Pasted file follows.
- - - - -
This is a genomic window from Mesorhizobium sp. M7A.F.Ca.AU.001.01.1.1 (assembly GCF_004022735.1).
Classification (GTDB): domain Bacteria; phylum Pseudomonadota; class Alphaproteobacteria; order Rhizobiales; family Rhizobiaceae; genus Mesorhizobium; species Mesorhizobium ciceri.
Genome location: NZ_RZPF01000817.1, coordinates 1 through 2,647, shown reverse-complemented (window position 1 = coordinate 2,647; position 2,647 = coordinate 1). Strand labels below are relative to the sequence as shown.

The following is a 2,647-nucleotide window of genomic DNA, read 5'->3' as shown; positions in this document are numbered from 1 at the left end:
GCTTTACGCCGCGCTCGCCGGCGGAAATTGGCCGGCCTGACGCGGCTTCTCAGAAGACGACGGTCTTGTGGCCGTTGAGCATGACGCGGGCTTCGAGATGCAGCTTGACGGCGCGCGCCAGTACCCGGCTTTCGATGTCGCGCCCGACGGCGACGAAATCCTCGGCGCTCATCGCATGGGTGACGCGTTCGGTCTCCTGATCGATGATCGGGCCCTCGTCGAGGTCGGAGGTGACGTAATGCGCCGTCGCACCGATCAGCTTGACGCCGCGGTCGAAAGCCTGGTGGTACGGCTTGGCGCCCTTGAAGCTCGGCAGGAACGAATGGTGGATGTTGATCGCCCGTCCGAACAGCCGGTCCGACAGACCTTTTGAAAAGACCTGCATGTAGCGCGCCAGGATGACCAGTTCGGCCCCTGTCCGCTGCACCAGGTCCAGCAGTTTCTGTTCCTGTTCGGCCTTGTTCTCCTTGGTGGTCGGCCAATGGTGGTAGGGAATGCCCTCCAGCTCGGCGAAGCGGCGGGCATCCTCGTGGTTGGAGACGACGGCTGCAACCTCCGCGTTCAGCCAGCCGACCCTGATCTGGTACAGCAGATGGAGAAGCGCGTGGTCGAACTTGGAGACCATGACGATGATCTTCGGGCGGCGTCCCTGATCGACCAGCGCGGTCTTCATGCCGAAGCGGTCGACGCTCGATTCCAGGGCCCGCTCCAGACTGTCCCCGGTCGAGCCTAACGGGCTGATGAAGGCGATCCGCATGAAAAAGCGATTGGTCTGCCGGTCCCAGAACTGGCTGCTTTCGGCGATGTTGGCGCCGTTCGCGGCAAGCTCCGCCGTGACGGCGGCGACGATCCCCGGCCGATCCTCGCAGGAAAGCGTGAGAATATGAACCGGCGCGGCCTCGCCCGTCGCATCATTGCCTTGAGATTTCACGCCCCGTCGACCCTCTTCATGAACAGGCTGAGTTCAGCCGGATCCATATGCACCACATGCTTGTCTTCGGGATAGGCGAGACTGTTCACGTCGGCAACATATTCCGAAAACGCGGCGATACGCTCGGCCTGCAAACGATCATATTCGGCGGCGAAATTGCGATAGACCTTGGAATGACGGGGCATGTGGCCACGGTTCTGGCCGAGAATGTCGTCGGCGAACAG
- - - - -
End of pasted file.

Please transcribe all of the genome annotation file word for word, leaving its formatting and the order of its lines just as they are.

This is a genomic window from Mesorhizobium sp. M7A.F.Ca.AU.001.01.1.1 (assembly GCF_004022735.1).
Classification (GTDB): domain Bacteria; phylum Pseudomonadota; class Alphaproteobacteria; order Rhizobiales; family Rhizobiaceae; genus Mesorhizobium; species Mesorhizobium ciceri.
Genome location: NZ_RZPF01000817.1, coordinates 1 through 2,647, shown reverse-complemented (window position 1 = coordinate 2,647; position 2,647 = coordinate 1). Strand labels below are relative to the sequence as shown.

The following is a 2,647-nucleotide window of genomic DNA, read 5'->3' as shown; positions in this document are numbered from 1 at the left end:
GCTTTACGCCGCGCTCGCCGGCGGAAATTGGCCGGCCTGACGCGGCTTCTCAGAAGACGACGGTCTTGTGGCCGTTGAGCATGACGCGGGCTTCGAGATGCAGCTTGACGGCGCGCGCCAGTACCCGGCTTTCGATGTCGCGCCCGACGGCGACGAAATCCTCGGCGCTCATCGCATGGGTGACGCGTTCGGTCTCCTGATCGATGATCGGGCCCTCGTCGAGGTCGGAGGTGACGTAATGCGCCGTCGCACCGATCAGCTTGACGCCGCGGTCGAAAGCCTGGTGGTACGGCTTGGCGCCCTTGAAGCTCGGCAGGAACGAATGGTGGATGTTGATCGCCCGTCCGAACAGCCGGTCCGACAGACCTTTTGAAAAGACCTGCATGTAGCGCGCCAGGATGACCAGTTCGGCCCCTGTCCGCTGCACCAGGTCCAGCAGTTTCTGTTCCTGTTCGGCCTTGTTCTCCTTGGTGGTCGGCCAATGGTGGTAGGGAATGCCCTCCAGCTCGGCGAAGCGGCGGGCATCCTCGTGGTTGGAGACGACGGCTGCAACCTCCGCGTTCAGCCAGCCGACCCTGATCTGGTACAGCAGATGGAGAAGCGCGTGGTCGAACTTGGAGACCATGACGATGATCTTCGGGCGGCGTCCCTGATCGACCAGCGCGGTCTTCATGCCGAAGCGGTCGACGCTCGATTCCAGGGCCCGCTCCAGACTGTCCCCGGTCGAGCCTAACGGGCTGATGAAGGCGATCCGCATGAAAAAGCGATTGGTCTGCCGGTCCCAGAACTGGCTGCTTTCGGCGATGTTGGCGCCGTTCGCGGCAAGCTCCGCCGTGACGGCGGCGACGATCCCCGGCCGATCCTCGCAGGAAAGCGTGAGAATATGAACCGGCGCGGCCTCGCCCGTCGCATCATTGCCTTGAGATTTCACGCCCCGTCGACCCTCTTCATGAACAGGCTGAGTTCAGCCGGATCCATATGCACCACATGCTTGTCTTCGGGATAGGCGAGACTGTTCACGTCGGCAACATATTCCGAAAACGCGGCGATACGCTCGGCCTGCAAACGATCATATTCGGCGGCGAAATTGCGATAGACCTTGGAATGACGGGGCATGTGGCCACGGTTCTGGCCGAGAATGTCGTCGGCGAACAG